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 Thursday, November 30, 2006

OFCOM has just released its first research publication, The International Communications Market 2006. Report focuses specifically on the international communications market, reflecting the increasing impact of global issues on the UK commercial and regulatory communications agenda. 

To read executive summary, please click here.

To download the document, please click here.

Thursday, November 30, 2006 4:29:15 PM (W. Europe Standard Time, UTC+01:00)  #     | 

A recent CNet News article shares background information and definitions on different topics in the area of security, including on botnets, distributed denial-of-service attacks, hacking, spyware, etc.

Read the full article here.

Thursday, November 30, 2006 11:05:20 AM (W. Europe Standard Time, UTC+01:00)  #     | 

Splogs are blogs where the articles are fake and only created for spamming purposes. According to Technorati in its State of the Blogosphere the number of blogs created these past months has diminished largely because "splogs" are now easier to detect. Blog search engines detect and delete most of the "splogs", but according to Technorati, 4% of the "splogs" still manage to get through the filters in place.

Despite "splogs", the blogopsphere continues to grow. At the end of October 2006, 57 million blogs existed, 3 million more than in June 2006, and 55% were considered active (updated at least once in the last 3 months.).

To read the full l'Expansion magazine article in French, click here.

Thursday, November 30, 2006 10:56:22 AM (W. Europe Standard Time, UTC+01:00)  #     | 

According to the European Commission, EU member states are not doing enough to tackle the problems of spam, spyware and malicious software, despite the existing EU legislation. The implementation by EU members of this legislation is still a problem and Europe continues to suffer from illegal online activities from inside the EU and from third countries.

The Commission is now calling on all regulatory authorities and stakeholders in Europe to step up the fight against spam, spyware and malicious software and urging governments and industry to cooperate fully in this fight by applying proper filtering policies and assuring good online commercial practices. The Commission has also called for prosecution of those involved in illegal online activities. Because of the criminal and fraudulent trend in spam, and its cross border aspects, good cooperation and dialogue between the EU and third countries is essential to succeed in this fight. According to Viviane Reding, the Commissioner for Information Society and Media "it is time to turn the repeated political concern about spam into concrete actions to fight spam."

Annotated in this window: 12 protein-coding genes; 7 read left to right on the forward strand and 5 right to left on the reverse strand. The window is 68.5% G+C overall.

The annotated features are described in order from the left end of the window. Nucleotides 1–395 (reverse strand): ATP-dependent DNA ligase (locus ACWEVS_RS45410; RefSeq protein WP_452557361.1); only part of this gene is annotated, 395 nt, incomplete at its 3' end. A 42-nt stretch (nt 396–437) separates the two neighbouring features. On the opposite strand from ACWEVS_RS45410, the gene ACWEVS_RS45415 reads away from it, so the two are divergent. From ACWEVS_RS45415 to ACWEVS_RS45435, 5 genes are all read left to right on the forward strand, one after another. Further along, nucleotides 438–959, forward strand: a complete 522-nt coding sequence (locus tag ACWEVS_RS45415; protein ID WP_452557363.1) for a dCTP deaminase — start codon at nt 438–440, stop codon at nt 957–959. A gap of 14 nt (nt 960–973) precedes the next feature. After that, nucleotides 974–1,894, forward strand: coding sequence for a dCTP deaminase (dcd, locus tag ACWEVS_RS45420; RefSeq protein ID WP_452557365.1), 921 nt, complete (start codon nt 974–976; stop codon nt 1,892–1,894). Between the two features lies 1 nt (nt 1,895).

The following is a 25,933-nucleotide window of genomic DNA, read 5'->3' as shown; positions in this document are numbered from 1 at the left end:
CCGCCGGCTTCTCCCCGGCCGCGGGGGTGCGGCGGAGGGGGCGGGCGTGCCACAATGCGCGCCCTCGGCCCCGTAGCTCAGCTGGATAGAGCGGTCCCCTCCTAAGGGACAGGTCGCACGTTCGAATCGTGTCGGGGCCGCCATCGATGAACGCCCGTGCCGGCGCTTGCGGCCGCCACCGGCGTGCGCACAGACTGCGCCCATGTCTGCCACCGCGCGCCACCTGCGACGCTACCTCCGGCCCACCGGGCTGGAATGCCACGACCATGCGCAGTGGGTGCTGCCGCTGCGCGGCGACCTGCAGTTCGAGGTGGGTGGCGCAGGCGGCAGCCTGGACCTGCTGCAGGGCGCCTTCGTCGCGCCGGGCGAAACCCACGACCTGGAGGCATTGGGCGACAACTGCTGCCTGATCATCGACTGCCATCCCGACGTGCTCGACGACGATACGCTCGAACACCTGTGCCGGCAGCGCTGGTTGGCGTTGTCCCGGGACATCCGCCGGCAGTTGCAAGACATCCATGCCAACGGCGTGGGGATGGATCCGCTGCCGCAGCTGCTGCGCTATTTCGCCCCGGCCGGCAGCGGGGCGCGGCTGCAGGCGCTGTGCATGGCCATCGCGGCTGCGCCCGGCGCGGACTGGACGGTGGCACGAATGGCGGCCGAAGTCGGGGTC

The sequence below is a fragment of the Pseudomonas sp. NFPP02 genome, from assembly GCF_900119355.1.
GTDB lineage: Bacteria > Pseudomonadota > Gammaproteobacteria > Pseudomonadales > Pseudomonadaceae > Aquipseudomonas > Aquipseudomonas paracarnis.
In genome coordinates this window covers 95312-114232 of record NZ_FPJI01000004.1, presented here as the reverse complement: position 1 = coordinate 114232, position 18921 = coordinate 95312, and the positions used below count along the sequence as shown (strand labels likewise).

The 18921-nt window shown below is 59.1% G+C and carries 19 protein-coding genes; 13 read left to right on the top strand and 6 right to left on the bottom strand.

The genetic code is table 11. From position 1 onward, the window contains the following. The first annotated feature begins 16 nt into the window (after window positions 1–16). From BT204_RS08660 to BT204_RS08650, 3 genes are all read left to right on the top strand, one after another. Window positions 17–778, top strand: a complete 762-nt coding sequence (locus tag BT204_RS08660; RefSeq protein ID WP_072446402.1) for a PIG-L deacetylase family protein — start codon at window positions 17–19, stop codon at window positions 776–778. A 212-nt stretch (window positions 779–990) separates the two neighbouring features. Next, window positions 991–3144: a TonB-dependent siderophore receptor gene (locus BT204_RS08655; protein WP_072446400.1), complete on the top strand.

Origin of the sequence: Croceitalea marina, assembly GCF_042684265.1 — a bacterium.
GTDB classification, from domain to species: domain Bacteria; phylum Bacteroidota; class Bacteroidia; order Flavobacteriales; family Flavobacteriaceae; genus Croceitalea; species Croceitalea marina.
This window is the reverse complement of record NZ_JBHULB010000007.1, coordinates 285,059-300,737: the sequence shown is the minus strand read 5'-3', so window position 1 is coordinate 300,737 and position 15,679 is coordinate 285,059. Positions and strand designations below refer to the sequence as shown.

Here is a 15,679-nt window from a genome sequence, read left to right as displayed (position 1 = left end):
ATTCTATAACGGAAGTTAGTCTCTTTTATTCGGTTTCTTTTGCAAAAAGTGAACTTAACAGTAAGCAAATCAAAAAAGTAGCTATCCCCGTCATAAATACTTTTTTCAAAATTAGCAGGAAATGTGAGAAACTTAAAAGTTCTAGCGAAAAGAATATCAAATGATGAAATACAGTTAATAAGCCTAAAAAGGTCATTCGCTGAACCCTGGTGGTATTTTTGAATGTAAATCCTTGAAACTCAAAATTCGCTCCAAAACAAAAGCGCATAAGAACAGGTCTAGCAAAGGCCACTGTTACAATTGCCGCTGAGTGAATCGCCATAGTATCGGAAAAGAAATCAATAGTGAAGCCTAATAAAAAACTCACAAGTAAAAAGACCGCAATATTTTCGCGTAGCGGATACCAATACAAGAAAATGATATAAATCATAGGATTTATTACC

For more information, see the newly released Commission Communication.

Read also the SiliconRepublic article.

Thursday, November 30, 2006 10:35:24 AM (W. Europe Standard Time, UTC+01:00)  #     | 
 Monday, November 27, 2006

OFCOM has just released a new public discussion document on Regulatory Challenges Posed by Next Generation Access Networks. 

To read executive summary, please click here.

To download the document, please click here.

Monday, November 27, 2006 10:46:28 AM (W. Europe Standard Time, UTC+01:00)  #     | 
 Friday, November 24, 2006

In response to the needs for health information management, ITU-T Study Group 16 has also developed the ITU-T SG 16 Technical Paper TP.RTM "Roadmap for Telemedicine" which aims to define the areas in which a set of open global international standards for e-health applications is currently needed.

To read more about the ITU-T Study Group 16's work on e-health, visit their E-Health and Standardization section.

Friday, November 24, 2006 4:55:03 PM (W. Europe Standard Time, UTC+01:00)  #     |